Ice caps in Canada made during what was known as “the little Ice Age,” approximately 5,000 years ago, have melted. Images from NASA show the ice caps had disappeared completely, in a development experts were not predicting to occur for at least two years.
"To watch them die in less than 40 years just blows me away," Mark Serreze, director of the National Snow and Ice Data Center, told CBS News.
He first visited the ice caps in St. Patrick Bay in 1982 for research purposes and said “they seemed like such a permanent fixture of the landscape.”
While scientists say that other ice caps in the area are "faring better," the note their "demise is imminent as well."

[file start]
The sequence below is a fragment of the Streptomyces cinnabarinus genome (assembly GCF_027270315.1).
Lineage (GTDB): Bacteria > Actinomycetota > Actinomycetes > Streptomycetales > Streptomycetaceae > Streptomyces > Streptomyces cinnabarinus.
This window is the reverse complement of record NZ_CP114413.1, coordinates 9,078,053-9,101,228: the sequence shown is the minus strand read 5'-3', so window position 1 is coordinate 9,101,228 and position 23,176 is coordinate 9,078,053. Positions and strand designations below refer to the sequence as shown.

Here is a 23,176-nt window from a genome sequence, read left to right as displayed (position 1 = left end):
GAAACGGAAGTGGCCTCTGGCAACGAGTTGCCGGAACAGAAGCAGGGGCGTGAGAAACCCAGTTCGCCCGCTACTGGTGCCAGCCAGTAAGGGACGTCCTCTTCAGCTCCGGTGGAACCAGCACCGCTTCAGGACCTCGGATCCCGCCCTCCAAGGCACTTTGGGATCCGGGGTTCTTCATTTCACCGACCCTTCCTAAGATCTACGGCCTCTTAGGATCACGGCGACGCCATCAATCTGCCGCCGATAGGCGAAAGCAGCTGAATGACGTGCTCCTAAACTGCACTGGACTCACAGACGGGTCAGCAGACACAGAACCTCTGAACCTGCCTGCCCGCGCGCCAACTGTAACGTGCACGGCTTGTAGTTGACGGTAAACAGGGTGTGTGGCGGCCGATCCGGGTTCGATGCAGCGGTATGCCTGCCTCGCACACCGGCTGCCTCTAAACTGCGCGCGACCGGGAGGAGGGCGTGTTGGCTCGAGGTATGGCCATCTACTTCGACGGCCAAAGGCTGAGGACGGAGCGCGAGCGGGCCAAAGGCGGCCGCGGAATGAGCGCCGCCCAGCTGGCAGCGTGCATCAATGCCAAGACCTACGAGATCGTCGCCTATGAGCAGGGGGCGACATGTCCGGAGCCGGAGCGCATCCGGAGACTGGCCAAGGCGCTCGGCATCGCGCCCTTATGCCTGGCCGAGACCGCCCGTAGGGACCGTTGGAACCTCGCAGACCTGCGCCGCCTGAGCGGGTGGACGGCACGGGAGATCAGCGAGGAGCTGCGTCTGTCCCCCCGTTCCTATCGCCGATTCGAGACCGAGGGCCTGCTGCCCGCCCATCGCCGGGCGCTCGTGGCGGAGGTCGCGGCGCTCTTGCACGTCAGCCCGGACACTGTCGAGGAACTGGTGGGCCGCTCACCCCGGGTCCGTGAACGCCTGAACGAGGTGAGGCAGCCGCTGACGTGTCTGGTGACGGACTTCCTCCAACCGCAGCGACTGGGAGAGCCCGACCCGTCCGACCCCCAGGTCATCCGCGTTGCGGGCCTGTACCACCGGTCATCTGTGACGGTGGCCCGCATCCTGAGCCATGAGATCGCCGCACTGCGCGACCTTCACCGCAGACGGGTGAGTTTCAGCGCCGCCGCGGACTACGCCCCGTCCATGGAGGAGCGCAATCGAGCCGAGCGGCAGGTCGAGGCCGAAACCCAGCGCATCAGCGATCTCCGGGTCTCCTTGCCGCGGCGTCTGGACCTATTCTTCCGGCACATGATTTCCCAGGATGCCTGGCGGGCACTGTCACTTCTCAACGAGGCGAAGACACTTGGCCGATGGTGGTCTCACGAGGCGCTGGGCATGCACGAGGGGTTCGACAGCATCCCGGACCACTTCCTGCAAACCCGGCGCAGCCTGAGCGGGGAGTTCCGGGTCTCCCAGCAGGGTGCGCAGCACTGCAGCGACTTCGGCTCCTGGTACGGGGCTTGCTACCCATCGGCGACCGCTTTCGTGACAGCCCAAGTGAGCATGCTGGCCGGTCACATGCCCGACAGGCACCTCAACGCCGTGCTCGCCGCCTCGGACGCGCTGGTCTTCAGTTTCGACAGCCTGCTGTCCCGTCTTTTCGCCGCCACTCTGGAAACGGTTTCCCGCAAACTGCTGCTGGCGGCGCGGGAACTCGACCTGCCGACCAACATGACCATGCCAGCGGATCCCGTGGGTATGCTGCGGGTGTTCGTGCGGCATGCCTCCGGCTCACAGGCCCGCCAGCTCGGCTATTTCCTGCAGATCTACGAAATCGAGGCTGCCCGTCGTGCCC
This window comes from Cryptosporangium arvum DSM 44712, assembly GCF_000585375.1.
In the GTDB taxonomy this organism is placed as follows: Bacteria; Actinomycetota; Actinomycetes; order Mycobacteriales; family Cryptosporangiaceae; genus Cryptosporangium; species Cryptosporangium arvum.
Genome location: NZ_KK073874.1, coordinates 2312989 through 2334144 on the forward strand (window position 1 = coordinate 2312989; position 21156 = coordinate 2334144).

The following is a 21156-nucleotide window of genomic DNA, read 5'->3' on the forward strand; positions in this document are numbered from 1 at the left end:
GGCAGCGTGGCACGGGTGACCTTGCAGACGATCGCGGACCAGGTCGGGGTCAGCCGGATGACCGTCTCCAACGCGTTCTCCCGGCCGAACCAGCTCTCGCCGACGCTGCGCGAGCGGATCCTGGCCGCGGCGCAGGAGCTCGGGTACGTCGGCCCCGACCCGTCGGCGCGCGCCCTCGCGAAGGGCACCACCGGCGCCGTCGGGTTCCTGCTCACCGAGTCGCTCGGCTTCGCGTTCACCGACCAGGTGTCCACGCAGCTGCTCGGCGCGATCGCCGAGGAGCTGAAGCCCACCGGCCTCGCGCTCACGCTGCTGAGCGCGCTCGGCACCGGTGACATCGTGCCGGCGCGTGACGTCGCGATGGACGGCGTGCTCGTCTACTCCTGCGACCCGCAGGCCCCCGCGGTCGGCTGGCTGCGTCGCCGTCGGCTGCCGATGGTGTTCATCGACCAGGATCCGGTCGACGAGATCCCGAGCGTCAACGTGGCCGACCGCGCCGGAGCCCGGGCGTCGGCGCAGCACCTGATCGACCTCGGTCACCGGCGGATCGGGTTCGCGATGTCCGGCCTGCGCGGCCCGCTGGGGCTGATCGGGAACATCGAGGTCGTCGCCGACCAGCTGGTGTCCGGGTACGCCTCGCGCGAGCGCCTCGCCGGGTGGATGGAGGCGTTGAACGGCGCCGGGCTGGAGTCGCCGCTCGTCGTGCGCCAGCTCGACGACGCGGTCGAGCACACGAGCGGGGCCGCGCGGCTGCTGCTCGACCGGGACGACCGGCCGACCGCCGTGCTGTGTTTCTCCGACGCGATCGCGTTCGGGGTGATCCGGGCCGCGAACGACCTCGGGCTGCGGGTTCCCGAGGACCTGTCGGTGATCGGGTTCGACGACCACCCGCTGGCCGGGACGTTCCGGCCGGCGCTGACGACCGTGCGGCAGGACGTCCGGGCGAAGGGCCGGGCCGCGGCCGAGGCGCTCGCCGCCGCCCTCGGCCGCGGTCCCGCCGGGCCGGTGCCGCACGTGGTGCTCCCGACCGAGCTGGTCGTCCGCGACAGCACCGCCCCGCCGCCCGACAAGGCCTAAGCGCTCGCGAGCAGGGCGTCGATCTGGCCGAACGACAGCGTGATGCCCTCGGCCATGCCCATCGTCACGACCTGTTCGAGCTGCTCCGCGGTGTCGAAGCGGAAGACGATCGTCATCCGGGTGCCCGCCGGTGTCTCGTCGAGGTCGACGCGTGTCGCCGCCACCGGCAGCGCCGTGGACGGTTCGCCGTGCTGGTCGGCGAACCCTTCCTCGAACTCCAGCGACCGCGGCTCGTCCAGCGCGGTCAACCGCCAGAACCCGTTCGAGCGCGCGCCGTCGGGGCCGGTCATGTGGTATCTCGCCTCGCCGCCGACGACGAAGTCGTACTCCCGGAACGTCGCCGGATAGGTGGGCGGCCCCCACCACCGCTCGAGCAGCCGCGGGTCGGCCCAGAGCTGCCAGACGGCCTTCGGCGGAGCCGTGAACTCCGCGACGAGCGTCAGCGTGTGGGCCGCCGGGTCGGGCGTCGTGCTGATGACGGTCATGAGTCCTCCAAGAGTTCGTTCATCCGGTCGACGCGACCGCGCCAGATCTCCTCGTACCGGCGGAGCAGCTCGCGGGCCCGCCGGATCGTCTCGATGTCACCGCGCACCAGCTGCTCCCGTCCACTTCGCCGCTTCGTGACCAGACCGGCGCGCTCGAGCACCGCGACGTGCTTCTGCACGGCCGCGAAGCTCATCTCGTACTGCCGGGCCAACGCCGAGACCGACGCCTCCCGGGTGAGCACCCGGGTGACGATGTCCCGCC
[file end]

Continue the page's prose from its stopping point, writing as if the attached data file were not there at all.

The melting of the ancient ice caps is a result of climate change.
"We've long known that as climate change takes hold, the effects would be especially pronounced in the Arctic," Serreze said. "But the death of those two little caps that I once knew so well has made climate change very personal. All that's left are some photographs and a lot of memories."